Recently I gave you 10 reasons you should be using email marketing to increase sales and awareness of your tour or activity. As I was writing it I came up with more reasons – 10 to be precise.
Rather than bombard you with 20 tips at once, I thought it would be best to separate the reasons up. So here are the second 10…
1. A big mailing is an incentive for other companies to partner with you
If email marketing is a big part of your marketing plan then you’ll be actively collecting email addresses. If you’re actively collecting email addresses, it won’t take long to accumulate a lot of them. Once you’ve got in the tens of thousands, it’s an incentive for other companies to partner with you.
Read more about ways to partner with other companies here.
2. You can have themed emails
If the 4th of July is approaching and you’ve a lot of tours or activities in USA, you can have a running theme in an email that supports this. This can contain content, product…whatever you want. You can do something similar in social media, but not all in one go.
3. AB (or ‘Split’) testing
Just because you think you’ve come up with the subject line of the century, it doesn’t mean your audience will. Similarly, if you think a product panel should go above a content one in a newsletter, your audience might not engage with this. The only way to find out what works best is by AB/Split testing. Here’s how it works in the scenario of testing a subject line:
- With a mailing list of 10,000, you split the first 1,000 two groups of 500
- You then get two subject lines for the one campaign
- You send the first group (A) one subject line, and the second group (B) the other
- From those two ‘sendouts’ you see which one performs the best
- You send the remaining 9,000 the winning email
This is a great way to discover what content people engage with the most and email is a great place to use this testing.
4. You can use the same piece of content twice in a very short space of time
If you share a piece of content on Facebook to your 10,000 fans, you can’t share the same piece of content again three days later to the fans who didn’t see the post. You can do this with most ESPs (Email Service Providers) by sending the same email to ‘non-openers’. This means you’ve got double the chance of reaching your customers with your email.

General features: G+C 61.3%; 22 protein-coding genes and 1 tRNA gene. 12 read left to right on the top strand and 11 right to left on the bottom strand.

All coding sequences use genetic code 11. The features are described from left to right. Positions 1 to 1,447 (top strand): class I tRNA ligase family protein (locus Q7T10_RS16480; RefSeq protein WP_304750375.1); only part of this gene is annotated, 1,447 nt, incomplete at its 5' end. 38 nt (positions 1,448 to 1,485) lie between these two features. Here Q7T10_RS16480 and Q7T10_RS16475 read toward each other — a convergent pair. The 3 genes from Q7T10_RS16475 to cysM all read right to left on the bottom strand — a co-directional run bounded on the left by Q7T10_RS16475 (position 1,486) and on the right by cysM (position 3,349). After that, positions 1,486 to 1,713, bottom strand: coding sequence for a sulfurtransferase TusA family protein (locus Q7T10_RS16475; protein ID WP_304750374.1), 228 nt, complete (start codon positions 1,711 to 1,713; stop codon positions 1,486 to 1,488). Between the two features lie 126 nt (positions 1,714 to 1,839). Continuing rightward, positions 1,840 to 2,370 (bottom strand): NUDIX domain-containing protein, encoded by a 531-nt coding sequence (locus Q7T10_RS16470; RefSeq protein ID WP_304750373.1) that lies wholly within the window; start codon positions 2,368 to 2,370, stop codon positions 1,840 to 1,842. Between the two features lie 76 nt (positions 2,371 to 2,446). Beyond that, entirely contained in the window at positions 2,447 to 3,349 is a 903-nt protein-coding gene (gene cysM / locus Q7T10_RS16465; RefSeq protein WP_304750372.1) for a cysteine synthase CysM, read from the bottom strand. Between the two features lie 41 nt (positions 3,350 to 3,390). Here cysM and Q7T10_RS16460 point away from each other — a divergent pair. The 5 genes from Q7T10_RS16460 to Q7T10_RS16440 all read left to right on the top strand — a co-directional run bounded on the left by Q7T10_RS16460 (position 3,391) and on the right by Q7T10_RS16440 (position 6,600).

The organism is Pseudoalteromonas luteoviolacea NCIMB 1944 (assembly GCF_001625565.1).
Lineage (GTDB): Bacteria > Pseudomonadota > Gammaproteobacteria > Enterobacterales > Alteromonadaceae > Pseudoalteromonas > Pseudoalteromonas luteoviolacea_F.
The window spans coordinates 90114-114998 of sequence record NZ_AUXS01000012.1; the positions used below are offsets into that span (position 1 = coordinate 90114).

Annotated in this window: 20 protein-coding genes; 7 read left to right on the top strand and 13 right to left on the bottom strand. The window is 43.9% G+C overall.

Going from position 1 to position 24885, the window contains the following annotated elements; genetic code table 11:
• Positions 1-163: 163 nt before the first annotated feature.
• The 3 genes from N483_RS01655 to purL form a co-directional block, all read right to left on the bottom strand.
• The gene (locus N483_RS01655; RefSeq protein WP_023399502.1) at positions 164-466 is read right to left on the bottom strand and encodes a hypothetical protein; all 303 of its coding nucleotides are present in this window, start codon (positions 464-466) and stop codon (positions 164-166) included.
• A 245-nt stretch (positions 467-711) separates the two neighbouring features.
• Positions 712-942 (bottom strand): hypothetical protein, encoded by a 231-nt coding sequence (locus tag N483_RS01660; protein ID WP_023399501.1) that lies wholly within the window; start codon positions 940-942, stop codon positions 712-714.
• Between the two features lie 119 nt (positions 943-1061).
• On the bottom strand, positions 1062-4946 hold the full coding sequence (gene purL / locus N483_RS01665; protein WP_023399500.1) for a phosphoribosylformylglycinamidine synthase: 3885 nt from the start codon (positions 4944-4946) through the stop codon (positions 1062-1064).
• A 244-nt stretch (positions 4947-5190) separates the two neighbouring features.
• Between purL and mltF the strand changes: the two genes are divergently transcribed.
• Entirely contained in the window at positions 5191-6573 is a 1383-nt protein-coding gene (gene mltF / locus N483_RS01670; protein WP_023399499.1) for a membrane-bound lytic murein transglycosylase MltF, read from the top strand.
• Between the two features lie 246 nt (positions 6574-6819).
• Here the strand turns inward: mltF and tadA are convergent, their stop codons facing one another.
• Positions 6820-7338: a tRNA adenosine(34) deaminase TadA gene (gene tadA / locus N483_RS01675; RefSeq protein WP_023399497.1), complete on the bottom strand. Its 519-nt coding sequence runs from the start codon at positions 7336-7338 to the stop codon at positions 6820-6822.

5. ‘Sponsored emails’ can be another revenue stream
If you’ve a mailing list of 50,000 email addresses but you don’t want to officially partner with another company, you can have a ‘sponsored email’ instead. This way it’s your email list, your banner but somebody else’s message… and your pay check.
6. People prefer email to social media
A survey carried out by Exact Target in 2013 found that consumers prefer to be communicated to via email than social media. The study also showed that more consumers had made a purchase as a direct result of receiving an email than from engagement with social media or deal sites.
7. Email is that little bit more private
We live in a world where, thanks to social media, customers can get in touch very quickly, but also very publicly, and some people don’t like that. But when you send a marketing email to your customers, once you’re monitoring the responses, you give your customers the opportunity to get in touch with you on a one-on-one basis.
8. It’s great for generating customer feedback
If you post a link on Facebook, Twitter or LinkedIn to a survey and ask customers for their feedback, you’ll get some response but not a lot. Instead, if you send out an email blast with ‘We want just 30 seconds of your time’ you’ll see that the response is much higher.
9. Email is regular… but not too regular
Most businesses post something on Facebook once a day. Some a lot more, some a lot less. But once a day is a fair average. As a result, when a potential customers sees you appear in their feed they may not take as much notice as when your business pops into their inbox. So while it’s great to appear in a Facebook feed once a day, it can be more powerful to appear in an inbox once a month.
10. It’s easy and, in some cases, free
There are lots of user-friendly ESPs (Email Service Providers) out there. These include CakeMail, MailChimp, Aweber, Constant Contact are just some of them. Of the two I’ve used, they’re user-friendly and should be manageable by even the biggest technophobes.
If you want to find out how your business can benefit from online booking software, get in touch: